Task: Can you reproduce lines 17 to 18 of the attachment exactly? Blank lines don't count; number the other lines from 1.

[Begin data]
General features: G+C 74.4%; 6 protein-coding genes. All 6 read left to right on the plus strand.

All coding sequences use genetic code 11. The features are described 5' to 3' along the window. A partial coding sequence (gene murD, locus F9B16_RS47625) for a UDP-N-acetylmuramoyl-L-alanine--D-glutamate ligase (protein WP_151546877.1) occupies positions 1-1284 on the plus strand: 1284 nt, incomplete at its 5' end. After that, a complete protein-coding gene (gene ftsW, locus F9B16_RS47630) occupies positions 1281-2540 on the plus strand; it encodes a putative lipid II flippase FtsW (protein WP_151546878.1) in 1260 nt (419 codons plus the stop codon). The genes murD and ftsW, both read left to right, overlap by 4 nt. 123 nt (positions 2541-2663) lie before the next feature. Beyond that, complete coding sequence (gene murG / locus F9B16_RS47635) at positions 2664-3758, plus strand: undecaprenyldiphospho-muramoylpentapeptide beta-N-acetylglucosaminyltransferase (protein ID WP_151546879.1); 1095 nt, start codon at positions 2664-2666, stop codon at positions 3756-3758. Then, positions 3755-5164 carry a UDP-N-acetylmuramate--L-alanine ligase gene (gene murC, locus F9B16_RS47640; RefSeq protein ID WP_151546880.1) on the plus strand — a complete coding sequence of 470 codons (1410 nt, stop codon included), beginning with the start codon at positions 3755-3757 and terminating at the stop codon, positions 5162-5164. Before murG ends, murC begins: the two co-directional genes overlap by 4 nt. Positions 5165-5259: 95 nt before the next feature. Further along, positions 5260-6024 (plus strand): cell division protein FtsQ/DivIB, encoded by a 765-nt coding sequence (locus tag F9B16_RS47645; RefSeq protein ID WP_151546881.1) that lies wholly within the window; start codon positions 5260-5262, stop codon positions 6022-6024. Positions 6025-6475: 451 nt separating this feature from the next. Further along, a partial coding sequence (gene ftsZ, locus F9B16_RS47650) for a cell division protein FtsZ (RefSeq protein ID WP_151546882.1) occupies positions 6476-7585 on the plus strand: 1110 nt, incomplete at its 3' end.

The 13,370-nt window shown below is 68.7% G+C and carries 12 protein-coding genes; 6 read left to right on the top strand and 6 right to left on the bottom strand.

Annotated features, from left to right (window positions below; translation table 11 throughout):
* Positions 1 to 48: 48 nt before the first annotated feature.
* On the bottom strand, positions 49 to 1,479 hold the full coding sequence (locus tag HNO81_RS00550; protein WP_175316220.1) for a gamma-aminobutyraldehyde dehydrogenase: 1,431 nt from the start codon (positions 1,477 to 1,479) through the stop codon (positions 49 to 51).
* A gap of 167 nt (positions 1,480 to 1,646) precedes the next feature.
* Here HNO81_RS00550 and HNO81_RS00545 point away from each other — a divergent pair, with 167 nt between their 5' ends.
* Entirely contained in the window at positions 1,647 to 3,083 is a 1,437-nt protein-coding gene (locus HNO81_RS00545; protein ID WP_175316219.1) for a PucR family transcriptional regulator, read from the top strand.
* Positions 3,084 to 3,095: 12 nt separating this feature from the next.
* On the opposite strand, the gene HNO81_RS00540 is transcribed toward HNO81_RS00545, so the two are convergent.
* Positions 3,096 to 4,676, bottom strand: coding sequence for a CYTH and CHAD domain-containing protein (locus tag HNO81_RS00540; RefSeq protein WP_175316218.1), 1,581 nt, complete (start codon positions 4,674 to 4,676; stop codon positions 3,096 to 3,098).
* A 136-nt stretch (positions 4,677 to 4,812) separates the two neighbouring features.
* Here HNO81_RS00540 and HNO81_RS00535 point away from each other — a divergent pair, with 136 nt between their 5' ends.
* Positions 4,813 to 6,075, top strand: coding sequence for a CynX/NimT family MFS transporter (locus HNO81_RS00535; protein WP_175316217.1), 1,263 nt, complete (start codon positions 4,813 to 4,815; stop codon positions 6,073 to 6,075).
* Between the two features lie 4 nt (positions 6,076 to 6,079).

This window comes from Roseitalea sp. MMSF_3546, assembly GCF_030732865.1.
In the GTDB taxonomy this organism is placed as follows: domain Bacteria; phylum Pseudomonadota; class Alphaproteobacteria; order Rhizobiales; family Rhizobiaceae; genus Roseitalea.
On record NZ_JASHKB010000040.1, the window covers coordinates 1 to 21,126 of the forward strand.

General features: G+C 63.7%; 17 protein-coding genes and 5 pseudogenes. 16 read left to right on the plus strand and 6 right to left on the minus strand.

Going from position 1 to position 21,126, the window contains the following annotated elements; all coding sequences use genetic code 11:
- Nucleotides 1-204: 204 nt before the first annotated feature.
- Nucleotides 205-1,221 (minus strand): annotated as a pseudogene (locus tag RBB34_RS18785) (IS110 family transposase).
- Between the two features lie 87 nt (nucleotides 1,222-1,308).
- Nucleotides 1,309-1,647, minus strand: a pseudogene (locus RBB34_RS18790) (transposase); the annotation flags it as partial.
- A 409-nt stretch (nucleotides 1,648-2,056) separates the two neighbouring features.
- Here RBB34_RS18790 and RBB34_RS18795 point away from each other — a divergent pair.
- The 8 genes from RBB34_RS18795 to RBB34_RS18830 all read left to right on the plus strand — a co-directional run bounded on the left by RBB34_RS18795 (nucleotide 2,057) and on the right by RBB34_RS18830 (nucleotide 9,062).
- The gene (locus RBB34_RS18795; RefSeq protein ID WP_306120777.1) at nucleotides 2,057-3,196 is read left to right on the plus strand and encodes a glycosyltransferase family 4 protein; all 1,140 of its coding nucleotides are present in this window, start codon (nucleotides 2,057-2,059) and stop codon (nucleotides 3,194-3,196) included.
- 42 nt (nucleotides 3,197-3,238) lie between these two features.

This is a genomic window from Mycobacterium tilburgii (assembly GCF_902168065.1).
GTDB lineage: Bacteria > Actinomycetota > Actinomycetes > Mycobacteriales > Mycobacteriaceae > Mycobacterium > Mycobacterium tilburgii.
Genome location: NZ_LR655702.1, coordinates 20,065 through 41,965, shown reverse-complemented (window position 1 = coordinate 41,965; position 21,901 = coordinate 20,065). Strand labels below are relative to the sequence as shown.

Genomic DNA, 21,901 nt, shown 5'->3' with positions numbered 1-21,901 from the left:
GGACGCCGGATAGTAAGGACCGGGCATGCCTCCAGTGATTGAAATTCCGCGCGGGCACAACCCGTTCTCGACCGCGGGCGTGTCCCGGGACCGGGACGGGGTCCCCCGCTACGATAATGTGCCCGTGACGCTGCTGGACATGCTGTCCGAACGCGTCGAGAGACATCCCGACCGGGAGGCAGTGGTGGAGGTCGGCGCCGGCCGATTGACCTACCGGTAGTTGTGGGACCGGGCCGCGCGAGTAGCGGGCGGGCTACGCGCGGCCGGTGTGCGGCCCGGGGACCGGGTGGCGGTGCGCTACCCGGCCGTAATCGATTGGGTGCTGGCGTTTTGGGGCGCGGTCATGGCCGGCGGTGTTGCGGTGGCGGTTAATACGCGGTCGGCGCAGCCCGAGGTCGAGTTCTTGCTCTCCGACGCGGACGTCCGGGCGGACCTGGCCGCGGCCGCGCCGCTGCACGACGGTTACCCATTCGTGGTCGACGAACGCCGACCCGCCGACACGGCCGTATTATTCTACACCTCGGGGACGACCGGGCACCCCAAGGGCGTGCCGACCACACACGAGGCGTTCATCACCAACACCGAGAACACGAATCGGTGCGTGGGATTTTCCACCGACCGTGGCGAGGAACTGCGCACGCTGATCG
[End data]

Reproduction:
This window comes from Roseitalea sp. MMSF_3546, assembly GCF_030732865.1.
In the GTDB taxonomy this organism is placed as follows: domain Bacteria; phylum Pseudomonadota; class Alphaproteobacteria; order Rhizobiales; family Rhizobiaceae; genus Roseitalea.